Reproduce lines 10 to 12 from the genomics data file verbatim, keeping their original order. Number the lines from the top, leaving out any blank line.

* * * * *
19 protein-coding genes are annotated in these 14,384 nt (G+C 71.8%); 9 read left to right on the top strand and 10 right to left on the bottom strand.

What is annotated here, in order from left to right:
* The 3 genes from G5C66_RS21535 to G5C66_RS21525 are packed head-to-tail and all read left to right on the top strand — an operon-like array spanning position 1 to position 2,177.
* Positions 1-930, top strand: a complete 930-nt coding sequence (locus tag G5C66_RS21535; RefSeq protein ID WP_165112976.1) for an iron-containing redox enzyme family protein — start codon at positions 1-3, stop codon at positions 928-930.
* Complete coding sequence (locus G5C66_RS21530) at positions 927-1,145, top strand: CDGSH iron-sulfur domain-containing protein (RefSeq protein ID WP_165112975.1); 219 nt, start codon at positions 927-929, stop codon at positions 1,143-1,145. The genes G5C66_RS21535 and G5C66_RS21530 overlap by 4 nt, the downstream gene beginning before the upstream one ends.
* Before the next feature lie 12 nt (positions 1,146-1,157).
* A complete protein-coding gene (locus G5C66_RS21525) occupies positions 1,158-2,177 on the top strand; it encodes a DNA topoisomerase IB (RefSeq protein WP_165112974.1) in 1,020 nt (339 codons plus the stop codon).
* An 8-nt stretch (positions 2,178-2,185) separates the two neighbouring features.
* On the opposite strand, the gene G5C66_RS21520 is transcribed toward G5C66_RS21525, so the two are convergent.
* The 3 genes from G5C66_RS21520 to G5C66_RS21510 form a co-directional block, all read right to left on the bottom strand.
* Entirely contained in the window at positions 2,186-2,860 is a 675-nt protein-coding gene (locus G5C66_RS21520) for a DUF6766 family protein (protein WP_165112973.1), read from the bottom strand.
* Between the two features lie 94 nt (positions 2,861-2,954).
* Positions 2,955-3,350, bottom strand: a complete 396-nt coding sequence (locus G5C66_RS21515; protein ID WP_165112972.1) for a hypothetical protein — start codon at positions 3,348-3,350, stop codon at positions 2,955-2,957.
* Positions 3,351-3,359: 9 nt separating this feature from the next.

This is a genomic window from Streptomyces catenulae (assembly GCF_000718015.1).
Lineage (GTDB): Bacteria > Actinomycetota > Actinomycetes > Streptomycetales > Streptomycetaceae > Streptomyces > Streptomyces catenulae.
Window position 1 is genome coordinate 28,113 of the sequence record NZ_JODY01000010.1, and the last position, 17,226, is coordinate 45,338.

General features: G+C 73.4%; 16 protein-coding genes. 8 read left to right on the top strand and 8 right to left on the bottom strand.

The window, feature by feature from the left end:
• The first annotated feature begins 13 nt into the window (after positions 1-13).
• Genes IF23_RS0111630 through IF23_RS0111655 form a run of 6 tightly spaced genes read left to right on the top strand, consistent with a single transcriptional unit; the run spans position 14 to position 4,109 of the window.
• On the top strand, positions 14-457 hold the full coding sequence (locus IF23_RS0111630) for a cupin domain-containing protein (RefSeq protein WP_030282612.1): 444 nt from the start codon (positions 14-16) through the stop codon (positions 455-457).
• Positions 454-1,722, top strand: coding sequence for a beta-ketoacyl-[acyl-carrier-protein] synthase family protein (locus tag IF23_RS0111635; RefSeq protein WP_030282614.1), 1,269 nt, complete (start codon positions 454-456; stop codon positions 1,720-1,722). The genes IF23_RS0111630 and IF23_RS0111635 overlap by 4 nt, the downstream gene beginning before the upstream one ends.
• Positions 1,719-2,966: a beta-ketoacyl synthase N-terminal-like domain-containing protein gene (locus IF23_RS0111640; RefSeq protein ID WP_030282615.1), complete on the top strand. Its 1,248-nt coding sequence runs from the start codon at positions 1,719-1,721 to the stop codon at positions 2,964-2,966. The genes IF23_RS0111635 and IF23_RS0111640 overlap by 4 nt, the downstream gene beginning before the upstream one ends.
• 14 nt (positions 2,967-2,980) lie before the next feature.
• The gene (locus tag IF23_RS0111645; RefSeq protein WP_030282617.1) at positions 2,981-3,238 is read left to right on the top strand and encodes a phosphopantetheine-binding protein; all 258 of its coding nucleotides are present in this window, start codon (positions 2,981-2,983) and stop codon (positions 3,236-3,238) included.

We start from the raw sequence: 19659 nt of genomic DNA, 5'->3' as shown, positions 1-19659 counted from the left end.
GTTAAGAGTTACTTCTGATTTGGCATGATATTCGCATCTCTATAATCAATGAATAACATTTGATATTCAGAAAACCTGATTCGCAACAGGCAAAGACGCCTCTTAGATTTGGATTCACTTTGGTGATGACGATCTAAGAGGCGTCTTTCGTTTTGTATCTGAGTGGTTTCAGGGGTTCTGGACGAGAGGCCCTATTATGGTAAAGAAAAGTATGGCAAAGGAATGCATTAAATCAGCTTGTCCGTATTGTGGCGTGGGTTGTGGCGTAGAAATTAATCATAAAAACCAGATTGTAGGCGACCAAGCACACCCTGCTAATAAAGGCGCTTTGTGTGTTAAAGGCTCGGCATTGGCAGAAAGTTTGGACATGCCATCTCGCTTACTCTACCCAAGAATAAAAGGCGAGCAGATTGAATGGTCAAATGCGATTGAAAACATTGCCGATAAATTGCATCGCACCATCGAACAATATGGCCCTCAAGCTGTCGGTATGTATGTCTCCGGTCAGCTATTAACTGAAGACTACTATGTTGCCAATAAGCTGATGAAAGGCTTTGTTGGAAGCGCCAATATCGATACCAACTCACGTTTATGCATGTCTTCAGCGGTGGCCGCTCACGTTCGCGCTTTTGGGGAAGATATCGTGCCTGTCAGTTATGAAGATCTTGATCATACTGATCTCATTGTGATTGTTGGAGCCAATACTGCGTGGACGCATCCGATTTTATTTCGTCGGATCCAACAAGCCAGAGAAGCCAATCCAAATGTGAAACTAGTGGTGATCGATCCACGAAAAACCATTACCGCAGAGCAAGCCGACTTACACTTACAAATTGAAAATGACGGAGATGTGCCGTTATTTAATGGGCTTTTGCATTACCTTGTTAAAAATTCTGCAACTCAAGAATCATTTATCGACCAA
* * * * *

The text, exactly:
* The 3 genes from G5C66_RS21520 to G5C66_RS21510 form a co-directional block, all read right to left on the bottom strand.
* Entirely contained in the window at positions 2,186-2,860 is a 675-nt protein-coding gene (locus G5C66_RS21520) for a DUF6766 family protein (protein WP_165112973.1), read from the bottom strand.
* Between the two features lie 94 nt (positions 2,861-2,954).